b.27 June 1915 d.3 May 1998
MB BS Lond(1940) FRCP(1969) FRCPath
Cecil Arthur Holman was a haematologist in the Lewisham area of south London, and a specialist in the treatment of haemolytic disease of the new-born. He trained at King’s College and St George’s Hospital, qualifying in 1940. At this time, during the war, degree certificates were not being issued and it was not until 1992 at the Royal Festival Hall that he, together with many others, finally received their degrees. Being unfit for military service, Cecil worked in London throughout the war years.
In 1944 he was appointed to Lewisham Hospital as assistant pathologist, joining E N Allott. Holman soon set about developing Lewisham as a centre for the treatment of haemolytic disease of the new-born, establishing a clinic for pregnant women with anti-bodies and for the babies after a successful outcome. Allott had developed a blood donor panel during the war and this formed the basis of the Lewisham blood donor unit, which provided fresh blood for straight transfusions for babies with erythroblastosis fetalis and subsequently exchange and intra-uterous transfusion. This Lewisham donor panel also provided blood for the hospital and subsequently, as a result of Holman’s efforts in the late 1970s and 1980s, expanded to some 50,000 units of blood donated every year.
Pathology in those early years was very different from now. One large room served all the departments at Lewisham. In the late 1940s, once the NHS started, two further pathologists were appointed, each with his own piece of benching. It was common place for pathologists, including Holman, to visit the wards for blood collection, returning to their labs to complete the needed investigation. Cecil’s particular forte being blood transfusion meant he developed technical expertise in serology. He collaborated with Race in identifying the Wright blood system and Cw, a sub group of the Rh system (which was detected first when investigating an unexplained case of haemolytic disease of the new-born).
Ten years later things had improved dramatically, each section of the laboratory had its own rooms and staff, and mechanization was beginning. The composition of the technical staff was changing and women were beginning to out number men. Besides his blood transfusion interests, Cecil was closely involved in the introduction of chemotherapy for leukaemia and was one of the pioneers in the use of freeze-dried factor VIII preparation for haemophiliacs, produced in the laboratory from the fresh frozen plasma of local donors.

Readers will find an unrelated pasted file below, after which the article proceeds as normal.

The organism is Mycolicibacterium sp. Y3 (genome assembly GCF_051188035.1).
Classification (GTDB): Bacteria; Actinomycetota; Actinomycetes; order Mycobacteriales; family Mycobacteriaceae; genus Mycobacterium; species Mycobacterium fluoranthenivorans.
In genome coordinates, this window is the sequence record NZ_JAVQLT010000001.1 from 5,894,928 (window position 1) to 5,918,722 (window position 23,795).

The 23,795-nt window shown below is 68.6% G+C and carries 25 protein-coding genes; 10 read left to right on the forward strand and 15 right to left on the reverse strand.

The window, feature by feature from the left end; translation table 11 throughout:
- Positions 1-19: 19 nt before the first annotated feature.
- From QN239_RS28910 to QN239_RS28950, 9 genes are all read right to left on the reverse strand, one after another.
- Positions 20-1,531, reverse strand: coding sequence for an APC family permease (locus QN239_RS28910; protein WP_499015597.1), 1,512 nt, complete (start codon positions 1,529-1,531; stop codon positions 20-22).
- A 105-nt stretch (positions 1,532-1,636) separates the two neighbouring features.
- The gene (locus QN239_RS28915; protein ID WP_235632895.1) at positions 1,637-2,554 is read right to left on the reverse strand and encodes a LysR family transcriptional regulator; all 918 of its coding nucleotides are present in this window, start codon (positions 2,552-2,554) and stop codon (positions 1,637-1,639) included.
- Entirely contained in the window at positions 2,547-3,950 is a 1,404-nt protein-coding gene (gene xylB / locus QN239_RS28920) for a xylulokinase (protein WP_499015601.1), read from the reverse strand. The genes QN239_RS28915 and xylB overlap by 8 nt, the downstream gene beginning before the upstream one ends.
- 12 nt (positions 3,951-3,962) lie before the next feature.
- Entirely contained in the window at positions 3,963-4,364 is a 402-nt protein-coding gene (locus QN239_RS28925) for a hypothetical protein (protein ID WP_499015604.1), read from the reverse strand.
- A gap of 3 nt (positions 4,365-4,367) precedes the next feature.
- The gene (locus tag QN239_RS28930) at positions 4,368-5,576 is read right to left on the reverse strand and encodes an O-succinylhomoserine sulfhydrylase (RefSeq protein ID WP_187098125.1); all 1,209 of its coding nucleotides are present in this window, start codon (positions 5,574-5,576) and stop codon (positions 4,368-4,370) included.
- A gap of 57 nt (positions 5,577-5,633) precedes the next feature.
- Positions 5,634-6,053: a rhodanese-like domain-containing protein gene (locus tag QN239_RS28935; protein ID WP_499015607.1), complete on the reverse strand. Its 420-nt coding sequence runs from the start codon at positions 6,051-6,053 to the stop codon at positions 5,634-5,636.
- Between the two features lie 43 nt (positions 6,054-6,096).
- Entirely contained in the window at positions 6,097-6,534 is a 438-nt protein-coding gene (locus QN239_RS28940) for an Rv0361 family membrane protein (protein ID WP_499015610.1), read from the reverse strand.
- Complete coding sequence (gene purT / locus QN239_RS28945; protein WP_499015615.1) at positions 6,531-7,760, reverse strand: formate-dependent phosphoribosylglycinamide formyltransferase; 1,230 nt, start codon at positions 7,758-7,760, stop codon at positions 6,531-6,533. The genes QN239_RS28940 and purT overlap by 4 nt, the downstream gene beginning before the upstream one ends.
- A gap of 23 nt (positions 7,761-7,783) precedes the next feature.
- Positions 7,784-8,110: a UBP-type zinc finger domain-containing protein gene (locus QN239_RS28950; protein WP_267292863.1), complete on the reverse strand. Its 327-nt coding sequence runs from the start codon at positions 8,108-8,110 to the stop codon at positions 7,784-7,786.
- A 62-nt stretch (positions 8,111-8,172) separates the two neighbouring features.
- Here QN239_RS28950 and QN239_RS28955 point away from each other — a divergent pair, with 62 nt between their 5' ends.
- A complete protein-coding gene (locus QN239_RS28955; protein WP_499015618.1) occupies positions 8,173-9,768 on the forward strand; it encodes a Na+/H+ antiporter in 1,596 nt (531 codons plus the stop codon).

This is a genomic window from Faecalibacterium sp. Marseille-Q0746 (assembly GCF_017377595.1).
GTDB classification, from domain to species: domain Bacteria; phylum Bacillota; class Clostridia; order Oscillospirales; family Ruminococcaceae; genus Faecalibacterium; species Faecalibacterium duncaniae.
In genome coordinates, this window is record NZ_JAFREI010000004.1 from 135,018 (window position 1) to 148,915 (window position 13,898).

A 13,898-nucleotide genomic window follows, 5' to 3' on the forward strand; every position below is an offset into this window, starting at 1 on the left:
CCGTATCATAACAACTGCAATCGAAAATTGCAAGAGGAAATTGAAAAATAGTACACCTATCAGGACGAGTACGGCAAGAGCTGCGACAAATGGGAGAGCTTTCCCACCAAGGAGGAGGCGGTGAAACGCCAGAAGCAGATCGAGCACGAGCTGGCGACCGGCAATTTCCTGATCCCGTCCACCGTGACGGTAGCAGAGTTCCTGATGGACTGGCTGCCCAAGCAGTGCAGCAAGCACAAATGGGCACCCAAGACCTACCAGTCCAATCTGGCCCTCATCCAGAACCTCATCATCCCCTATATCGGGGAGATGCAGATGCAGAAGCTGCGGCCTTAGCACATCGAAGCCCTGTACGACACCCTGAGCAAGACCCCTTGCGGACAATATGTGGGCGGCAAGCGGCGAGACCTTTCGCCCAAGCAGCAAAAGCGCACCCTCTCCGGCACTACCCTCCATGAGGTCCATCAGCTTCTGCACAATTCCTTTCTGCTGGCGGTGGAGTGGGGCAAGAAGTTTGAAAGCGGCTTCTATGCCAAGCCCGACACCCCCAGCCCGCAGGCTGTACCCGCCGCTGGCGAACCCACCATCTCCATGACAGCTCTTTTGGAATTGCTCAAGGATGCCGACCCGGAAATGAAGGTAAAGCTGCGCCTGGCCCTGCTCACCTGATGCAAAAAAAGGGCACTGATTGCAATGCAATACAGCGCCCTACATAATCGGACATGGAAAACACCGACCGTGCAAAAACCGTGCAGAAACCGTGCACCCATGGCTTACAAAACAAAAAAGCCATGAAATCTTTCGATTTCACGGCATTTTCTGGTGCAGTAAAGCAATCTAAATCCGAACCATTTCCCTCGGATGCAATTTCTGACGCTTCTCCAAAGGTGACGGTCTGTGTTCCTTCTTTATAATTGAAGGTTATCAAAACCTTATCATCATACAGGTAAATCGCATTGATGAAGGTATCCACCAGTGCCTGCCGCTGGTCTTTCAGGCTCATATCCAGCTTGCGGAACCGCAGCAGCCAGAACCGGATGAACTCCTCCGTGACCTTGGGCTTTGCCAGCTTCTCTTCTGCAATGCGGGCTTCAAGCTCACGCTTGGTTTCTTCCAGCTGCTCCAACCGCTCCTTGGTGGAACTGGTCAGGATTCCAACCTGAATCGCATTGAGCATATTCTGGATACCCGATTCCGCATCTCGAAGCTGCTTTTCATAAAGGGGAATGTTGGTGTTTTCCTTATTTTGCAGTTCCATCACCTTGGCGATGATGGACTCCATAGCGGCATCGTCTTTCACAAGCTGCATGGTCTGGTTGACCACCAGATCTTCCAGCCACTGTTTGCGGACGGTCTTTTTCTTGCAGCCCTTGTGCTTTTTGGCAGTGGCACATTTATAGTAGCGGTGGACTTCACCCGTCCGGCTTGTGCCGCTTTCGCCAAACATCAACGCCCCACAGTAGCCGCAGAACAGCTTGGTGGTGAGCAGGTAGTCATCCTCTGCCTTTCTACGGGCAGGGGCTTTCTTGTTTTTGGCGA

Cecil and the Lewisham laboratory became a nationally known reference centre for patients and specimens and a centre of excellence for intra-uterine transfusion. Patients came from all parts of the country for counselling and treatment, some even from abroad. All were received and managed by Cecil with his unfailing courtesy and kindness. As his reputation grew he became more and more involved with committee work both locally and nationally. He was also an examiner for the Royal College of Pathologists.
I well remember Cecil hoisting vast files of paper work into his car to continue working at home to met some pressing deadline. Cecil’s cars were always a talking point and often a source of amusement. I suspect he knew a good deal about them but he never did any maintenance, believing that if oil, water and petrol were sufficient they should go. In his last decade at Lewisham he worked on plans and schemes for a new hospital and transfusion centre. While the new hospital never materialised, Cecil did see a mini-centre for blood transfusion built at the adjacent Hither Green Hospital, and he was particularly proud of the specially adapted mobile unit which travelled to the small villages in Kent for blood collection.
Eventually retirement came and a specially arranged scientific meeting was held at St Thomas’s Hospital, where Cecil was the guest of honour. With retirement Cecil and Betty moved to Cowden in Kent where Cecil became active in the local Edenbridge War Memorial Hospital League of Friends, eventually becoming chairman. In his last days he was admitted there to be looked after with great dedication by the staff until his death from heart failure.
(Volume XI, page 270)
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